One of our main partners, the Highland Folk Museum, has recently taken on two workers to document and conserve their vernacular organics collection (i.e. biodegradable objects like baskets). The museum has taken on a documentation Assistant, Helen Pickles, and an assistant conservator, Rachael Thomas, to work through the baskets, textile craft hand tools, Barvas Ware ceramics, horn and treen collections.
Helen says: “The work that you and the other basket researchers have put into the Woven Communities website has been really useful in getting to know the basket collection here, especially when it comes to names and uses of particular types of baskets. Rachael and I didn’t have any detailed knowledge of basketry before we started here, so it’s been great to make use of the online expertise related to the collection here.”
Helen has been updating the museum’s collections database, Adlib, with information about the baskets including provenance details from their written catalogues and records, materials, dimensions, physical descriptions, location of the objects, etc. They have taken photos and are uploading these to the records too. They’ve also added notes about the usage and any interesting information about the baskets, often sourced from the Woven Communities website. The database isn’t available online at the moment, but the longer term plan is to have an online database although this is a good few years away yet. In the meantime, Rachael and Helen are keeping a blog about their project as they progress through the year, which our visitors may find of interest:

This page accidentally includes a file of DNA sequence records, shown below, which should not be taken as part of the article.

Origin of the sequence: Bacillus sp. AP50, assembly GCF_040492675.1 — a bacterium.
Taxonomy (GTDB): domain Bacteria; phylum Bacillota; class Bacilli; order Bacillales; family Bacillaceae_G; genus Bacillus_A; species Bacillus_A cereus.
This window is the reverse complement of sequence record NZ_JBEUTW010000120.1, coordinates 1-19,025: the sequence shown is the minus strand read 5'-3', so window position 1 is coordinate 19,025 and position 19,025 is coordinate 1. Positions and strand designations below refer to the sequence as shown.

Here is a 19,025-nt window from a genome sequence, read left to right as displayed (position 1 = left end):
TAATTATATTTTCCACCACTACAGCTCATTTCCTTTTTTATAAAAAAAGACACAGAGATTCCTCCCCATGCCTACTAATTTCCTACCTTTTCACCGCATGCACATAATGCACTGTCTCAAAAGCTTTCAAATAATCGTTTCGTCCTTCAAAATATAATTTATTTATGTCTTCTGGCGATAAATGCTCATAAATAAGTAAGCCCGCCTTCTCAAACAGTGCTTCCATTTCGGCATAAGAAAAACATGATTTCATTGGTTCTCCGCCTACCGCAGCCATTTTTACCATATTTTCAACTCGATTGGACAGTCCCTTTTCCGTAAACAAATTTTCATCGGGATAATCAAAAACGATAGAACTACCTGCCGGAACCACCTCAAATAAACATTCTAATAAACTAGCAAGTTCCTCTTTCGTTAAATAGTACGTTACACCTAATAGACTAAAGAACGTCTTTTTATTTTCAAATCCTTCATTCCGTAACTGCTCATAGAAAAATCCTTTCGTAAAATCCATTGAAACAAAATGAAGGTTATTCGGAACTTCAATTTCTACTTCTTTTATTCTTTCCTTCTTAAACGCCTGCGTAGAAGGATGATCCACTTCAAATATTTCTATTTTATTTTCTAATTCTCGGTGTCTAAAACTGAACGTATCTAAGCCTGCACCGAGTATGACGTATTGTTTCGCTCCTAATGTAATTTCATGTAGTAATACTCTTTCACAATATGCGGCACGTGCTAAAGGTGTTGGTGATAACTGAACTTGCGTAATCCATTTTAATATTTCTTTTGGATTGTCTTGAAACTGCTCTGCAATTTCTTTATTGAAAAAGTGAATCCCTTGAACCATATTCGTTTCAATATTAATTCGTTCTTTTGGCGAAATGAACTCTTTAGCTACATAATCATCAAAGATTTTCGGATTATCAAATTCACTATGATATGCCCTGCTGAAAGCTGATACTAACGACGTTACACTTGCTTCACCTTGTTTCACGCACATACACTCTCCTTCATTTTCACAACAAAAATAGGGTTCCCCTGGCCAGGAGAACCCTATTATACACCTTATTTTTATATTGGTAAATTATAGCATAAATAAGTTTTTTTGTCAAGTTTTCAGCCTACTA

They’re about to move on to the next part of the collection, the textile craft tools. Hopefully the ground work that they’ve done will facilitate future research by individuals and groups such as Woven Communities, as the baskets are now audited, better organised and stored, and the records are in a more useable format.